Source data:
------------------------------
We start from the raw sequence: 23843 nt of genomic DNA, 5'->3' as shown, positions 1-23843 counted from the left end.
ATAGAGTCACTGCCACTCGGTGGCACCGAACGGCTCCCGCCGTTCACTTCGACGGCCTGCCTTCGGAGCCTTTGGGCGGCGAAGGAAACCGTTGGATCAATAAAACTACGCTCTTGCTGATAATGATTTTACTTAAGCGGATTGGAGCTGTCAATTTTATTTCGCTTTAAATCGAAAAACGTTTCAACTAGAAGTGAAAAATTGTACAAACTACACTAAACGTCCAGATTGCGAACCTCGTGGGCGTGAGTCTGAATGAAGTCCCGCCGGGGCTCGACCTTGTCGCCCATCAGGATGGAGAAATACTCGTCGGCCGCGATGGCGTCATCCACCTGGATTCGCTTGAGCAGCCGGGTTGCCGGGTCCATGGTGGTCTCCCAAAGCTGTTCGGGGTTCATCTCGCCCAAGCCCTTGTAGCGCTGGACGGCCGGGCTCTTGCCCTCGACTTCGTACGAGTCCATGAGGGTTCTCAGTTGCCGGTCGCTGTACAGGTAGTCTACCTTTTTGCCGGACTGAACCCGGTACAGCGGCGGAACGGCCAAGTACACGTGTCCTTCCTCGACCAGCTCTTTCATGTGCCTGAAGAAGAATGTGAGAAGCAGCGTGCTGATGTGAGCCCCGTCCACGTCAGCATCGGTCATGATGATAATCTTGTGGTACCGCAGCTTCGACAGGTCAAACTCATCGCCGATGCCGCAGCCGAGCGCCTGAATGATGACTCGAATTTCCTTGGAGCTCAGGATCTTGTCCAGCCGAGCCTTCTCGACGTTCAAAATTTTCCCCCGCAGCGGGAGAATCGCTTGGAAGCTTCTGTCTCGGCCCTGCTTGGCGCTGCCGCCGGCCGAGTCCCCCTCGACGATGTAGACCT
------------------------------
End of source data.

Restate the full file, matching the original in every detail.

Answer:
We start from the raw sequence: 23843 nt of genomic DNA, 5'->3' as shown, positions 1-23843 counted from the left end.
ATAGAGTCACTGCCACTCGGTGGCACCGAACGGCTCCCGCCGTTCACTTCGACGGCCTGCCTTCGGAGCCTTTGGGCGGCGAAGGAAACCGTTGGATCAATAAAACTACGCTCTTGCTGATAATGATTTTACTTAAGCGGATTGGAGCTGTCAATTTTATTTCGCTTTAAATCGAAAAACGTTTCAACTAGAAGTGAAAAATTGTACAAACTACACTAAACGTCCAGATTGCGAACCTCGTGGGCGTGAGTCTGAATGAAGTCCCGCCGGGGCTCGACCTTGTCGCCCATCAGGATGGAGAAATACTCGTCGGCCGCGATGGCGTCATCCACCTGGATTCGCTTGAGCAGCCGGGTTGCCGGGTCCATGGTGGTCTCCCAAAGCTGTTCGGGGTTCATCTCGCCCAAGCCCTTGTAGCGCTGGACGGCCGGGCTCTTGCCCTCGACTTCGTACGAGTCCATGAGGGTTCTCAGTTGCCGGTCGCTGTACAGGTAGTCTACCTTTTTGCCGGACTGAACCCGGTACAGCGGCGGAACGGCCAAGTACACGTGTCCTTCCTCGACCAGCTCTTTCATGTGCCTGAAGAAGAATGTGAGAAGCAGCGTGCTGATGTGAGCCCCGTCCACGTCAGCATCGGTCATGATGATAATCTTGTGGTACCGCAGCTTCGACAGGTCAAACTCATCGCCGATGCCGCAGCCGAGCGCCTGAATGATGACTCGAATTTCCTTGGAGCTCAGGATCTTGTCCAGCCGAGCCTTCTCGACGTTCAAAATTTTCCCCCGCAGCGGGAGAATCGCTTGGAAGCTTCTGTCTCGGCCCTGCTTGGCGCTGCCGCCGGCCGAGTCCCCCTCGACGATGTAGACCT